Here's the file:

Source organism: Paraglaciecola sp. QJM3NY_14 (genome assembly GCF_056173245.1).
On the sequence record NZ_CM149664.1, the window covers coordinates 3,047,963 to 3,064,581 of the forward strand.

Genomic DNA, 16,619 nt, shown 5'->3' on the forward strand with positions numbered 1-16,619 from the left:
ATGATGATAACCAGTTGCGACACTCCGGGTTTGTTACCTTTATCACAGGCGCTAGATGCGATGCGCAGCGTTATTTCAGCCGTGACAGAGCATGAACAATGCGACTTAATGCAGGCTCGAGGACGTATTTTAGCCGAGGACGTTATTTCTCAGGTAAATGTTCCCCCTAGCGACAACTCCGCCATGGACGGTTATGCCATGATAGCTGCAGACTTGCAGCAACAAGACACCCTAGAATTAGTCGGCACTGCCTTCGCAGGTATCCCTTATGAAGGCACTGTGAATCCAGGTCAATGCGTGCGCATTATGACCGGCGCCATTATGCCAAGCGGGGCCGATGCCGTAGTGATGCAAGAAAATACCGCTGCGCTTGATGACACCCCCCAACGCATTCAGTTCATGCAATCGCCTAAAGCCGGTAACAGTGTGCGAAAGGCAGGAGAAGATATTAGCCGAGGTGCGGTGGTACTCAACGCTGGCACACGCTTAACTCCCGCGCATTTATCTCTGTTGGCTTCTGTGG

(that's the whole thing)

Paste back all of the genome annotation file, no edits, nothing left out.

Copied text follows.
Source organism: Paraglaciecola sp. QJM3NY_14 (genome assembly GCF_056173245.1).
On the sequence record NZ_CM149664.1, the window covers coordinates 3,047,963 to 3,064,581 of the forward strand.

Genomic DNA, 16,619 nt, shown 5'->3' on the forward strand with positions numbered 1-16,619 from the left:
ATGATGATAACCAGTTGCGACACTCCGGGTTTGTTACCTTTATCACAGGCGCTAGATGCGATGCGCAGCGTTATTTCAGCCGTGACAGAGCATGAACAATGCGACTTAATGCAGGCTCGAGGACGTATTTTAGCCGAGGACGTTATTTCTCAGGTAAATGTTCCCCCTAGCGACAACTCCGCCATGGACGGTTATGCCATGATAGCTGCAGACTTGCAGCAACAAGACACCCTAGAATTAGTCGGCACTGCCTTCGCAGGTATCCCTTATGAAGGCACTGTGAATCCAGGTCAATGCGTGCGCATTATGACCGGCGCCATTATGCCAAGCGGGGCCGATGCCGTAGTGATGCAAGAAAATACCGCTGCGCTTGATGACACCCCCCAACGCATTCAGTTCATGCAATCGCCTAAAGCCGGTAACAGTGTGCGAAAGGCAGGAGAAGATATTAGCCGAGGTGCGGTGGTACTCAACGCTGGCACACGCTTAACTCCCGCGCATTTATCTCTGTTGGCTTCTGTGG